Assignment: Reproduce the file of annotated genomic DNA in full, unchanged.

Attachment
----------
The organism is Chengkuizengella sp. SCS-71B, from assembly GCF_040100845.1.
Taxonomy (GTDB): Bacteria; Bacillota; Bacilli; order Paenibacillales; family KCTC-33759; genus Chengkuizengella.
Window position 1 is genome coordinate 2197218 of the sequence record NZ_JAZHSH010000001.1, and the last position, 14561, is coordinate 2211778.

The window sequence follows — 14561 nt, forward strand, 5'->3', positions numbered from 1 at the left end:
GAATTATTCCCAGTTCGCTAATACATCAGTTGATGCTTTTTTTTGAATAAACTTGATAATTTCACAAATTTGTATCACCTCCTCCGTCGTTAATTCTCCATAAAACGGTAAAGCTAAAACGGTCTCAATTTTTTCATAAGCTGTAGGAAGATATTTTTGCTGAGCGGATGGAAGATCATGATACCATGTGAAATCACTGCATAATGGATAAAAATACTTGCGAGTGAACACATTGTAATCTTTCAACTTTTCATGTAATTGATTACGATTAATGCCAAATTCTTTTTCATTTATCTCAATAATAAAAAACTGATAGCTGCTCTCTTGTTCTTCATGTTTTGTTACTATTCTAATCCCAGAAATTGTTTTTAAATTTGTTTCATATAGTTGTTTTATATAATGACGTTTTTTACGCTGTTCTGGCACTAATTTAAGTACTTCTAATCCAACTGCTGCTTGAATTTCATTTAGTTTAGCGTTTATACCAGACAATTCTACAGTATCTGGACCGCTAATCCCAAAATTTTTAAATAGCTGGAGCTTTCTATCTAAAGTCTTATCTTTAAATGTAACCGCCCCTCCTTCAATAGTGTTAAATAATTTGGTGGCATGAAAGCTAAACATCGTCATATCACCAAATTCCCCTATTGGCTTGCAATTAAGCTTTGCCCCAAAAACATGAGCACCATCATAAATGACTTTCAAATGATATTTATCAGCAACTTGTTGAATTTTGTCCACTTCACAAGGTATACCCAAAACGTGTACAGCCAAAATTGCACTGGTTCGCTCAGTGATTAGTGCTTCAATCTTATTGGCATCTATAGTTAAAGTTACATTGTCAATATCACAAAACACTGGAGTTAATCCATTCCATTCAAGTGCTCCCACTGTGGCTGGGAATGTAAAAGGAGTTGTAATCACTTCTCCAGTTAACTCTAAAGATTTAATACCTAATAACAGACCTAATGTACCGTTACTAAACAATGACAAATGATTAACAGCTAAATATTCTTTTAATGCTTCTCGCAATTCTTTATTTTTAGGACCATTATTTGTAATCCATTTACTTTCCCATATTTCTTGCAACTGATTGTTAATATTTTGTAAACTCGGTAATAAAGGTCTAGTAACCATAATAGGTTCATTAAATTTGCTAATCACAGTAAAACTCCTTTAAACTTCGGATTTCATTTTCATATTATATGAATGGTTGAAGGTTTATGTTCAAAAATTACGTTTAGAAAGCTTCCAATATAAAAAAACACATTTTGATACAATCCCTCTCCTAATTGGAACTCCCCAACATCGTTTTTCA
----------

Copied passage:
The organism is Chengkuizengella sp. SCS-71B, from assembly GCF_040100845.1.
Taxonomy (GTDB): Bacteria; Bacillota; Bacilli; order Paenibacillales; family KCTC-33759; genus Chengkuizengella.
Window position 1 is genome coordinate 2197218 of the sequence record NZ_JAZHSH010000001.1, and the last position, 14561, is coordinate 2211778.

The window sequence follows — 14561 nt, forward strand, 5'->3', positions numbered from 1 at the left end:
GAATTATTCCCAGTTCGCTAATACATCAGTTGATGCTTTTTTTTGAATAAACTTGATAATTTCACAAATTTGTATCACCTCCTCCGTCGTTAATTCTCCATAAAACGGTAAAGCTAAAACGGTCTCAATTTTTTCATAAGCTGTAGGAAGATATTTTTGCTGAGCGGATGGAAGATCATGATACCATGTGAAATCACTGCATAATGGATAAAAATACTTGCGAGTGAACACATTGTAATCTTTCAACTTTTCATGTAATTGATTACGATTAATGCCAAATTCTTTTTCATTTATCTCAATAATAAAAAACTGATAGCTGCTCTCTTGTTCTTCATGTTTTGTTACTATTCTAATCCCAGAAATTGTTTTTAAATTTGTTTCATATAGTTGTTTTATATAATGACGTTTTTTACGCTGTTCTGGCACTAATTTAAGTACTTCTAATCCAACTGCTGCTTGAATTTCATTTAGTTTAGCGTTTATACCAGACAATTCTACAGTATCTGGACCGCTAATCCCAAAATTTTTAAATAGCTGGAGCTTTCTATCTAAAGTCTTATCTTTAAATGTAACCGCCCCTCCTTCAATAGTGTTAAATAATTTGGTGGCATGAAAGCTAAACATCGTCATATCACCAAATTCCCCTATTGGCTTGCAATTAAGCTTTGCCCCAAAAACATGAGCACCATCATAAATGACTTTCAAATGATATTTATCAGCAACTTGTTGAATTTTGTCCACTTCACAAGGTATACCCAAAACGTGTACAGCCAAAATTGCACTGGTTCGCTCAGTGATTAGTGCTTCAATCTTATTGGCATCTATAGTTAAAGTTACATTGTCAATATCACAAAACACTGGAGTTAATCCATTCCATTCAAGTGCTCCCACTGTGGCTGGGAATGTAAAAGGAGTTGTAATCACTTCTCCAGTTAACTCTAAAGATTTAATACCTAATAACAGACCTAATGTACCGTTACTAAACAATGACAAATGATTAACAGCTAAATATTCTTTTAATGCTTCTCGCAATTCTTTATTTTTAGGACCATTATTTGTAATCCATTTACTTTCCCATATTTCTTGCAACTGATTGTTAATATTTTGTAAACTCGGTAATAAAGGTCTAGTAACCATAATAGGTTCATTAAATTTGCTAATCACAGTAAAACTCCTTTAAACTTCGGATTTCATTTTCATATTATATGAATGGTTGAAGGTTTATGTTCAAAAATTACGTTTAGAAAGCTTCCAATATAAAAAAACACATTTTGATACAATCCCTCTCCTAATTGGAACTCCCCAACATCGTTTTTCA